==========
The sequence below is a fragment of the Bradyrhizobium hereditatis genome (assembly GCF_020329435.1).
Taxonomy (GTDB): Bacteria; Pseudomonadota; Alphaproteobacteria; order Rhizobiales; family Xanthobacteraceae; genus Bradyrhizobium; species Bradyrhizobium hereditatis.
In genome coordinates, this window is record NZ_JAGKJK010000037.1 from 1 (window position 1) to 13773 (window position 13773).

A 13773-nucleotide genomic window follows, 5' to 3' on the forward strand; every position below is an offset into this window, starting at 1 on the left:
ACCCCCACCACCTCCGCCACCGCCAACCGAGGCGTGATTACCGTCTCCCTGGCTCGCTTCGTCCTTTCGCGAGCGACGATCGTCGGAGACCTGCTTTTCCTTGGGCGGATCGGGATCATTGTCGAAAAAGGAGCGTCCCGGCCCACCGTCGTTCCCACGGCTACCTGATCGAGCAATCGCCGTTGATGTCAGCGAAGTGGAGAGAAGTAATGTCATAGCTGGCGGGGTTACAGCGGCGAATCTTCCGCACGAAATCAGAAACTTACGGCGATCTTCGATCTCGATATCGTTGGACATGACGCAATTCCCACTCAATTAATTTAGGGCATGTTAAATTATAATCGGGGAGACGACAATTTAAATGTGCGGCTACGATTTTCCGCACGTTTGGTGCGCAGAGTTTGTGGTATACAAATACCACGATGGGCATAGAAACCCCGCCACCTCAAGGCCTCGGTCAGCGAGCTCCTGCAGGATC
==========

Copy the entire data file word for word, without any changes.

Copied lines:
The sequence below is a fragment of the Bradyrhizobium hereditatis genome (assembly GCF_020329435.1).
Taxonomy (GTDB): Bacteria; Pseudomonadota; Alphaproteobacteria; order Rhizobiales; family Xanthobacteraceae; genus Bradyrhizobium; species Bradyrhizobium hereditatis.
In genome coordinates, this window is record NZ_JAGKJK010000037.1 from 1 (window position 1) to 13773 (window position 13773).

A 13773-nucleotide genomic window follows, 5' to 3' on the forward strand; every position below is an offset into this window, starting at 1 on the left:
ACCCCCACCACCTCCGCCACCGCCAACCGAGGCGTGATTACCGTCTCCCTGGCTCGCTTCGTCCTTTCGCGAGCGACGATCGTCGGAGACCTGCTTTTCCTTGGGCGGATCGGGATCATTGTCGAAAAAGGAGCGTCCCGGCCCACCGTCGTTCCCACGGCTACCTGATCGAGCAATCGCCGTTGATGTCAGCGAAGTGGAGAGAAGTAATGTCATAGCTGGCGGGGTTACAGCGGCGAATCTTCCGCACGAAATCAGAAACTTACGGCGATCTTCGATCTCGATATCGTTGGACATGACGCAATTCCCACTCAATTAATTTAGGGCATGTTAAATTATAATCGGGGAGACGACAATTTAAATGTGCGGCTACGATTTTCCGCACGTTTGGTGCGCAGAGTTTGTGGTATACAAATACCACGATGGGCATAGAAACCCCGCCACCTCAAGGCCTCGGTCAGCGAGCTCCTGCAGGATC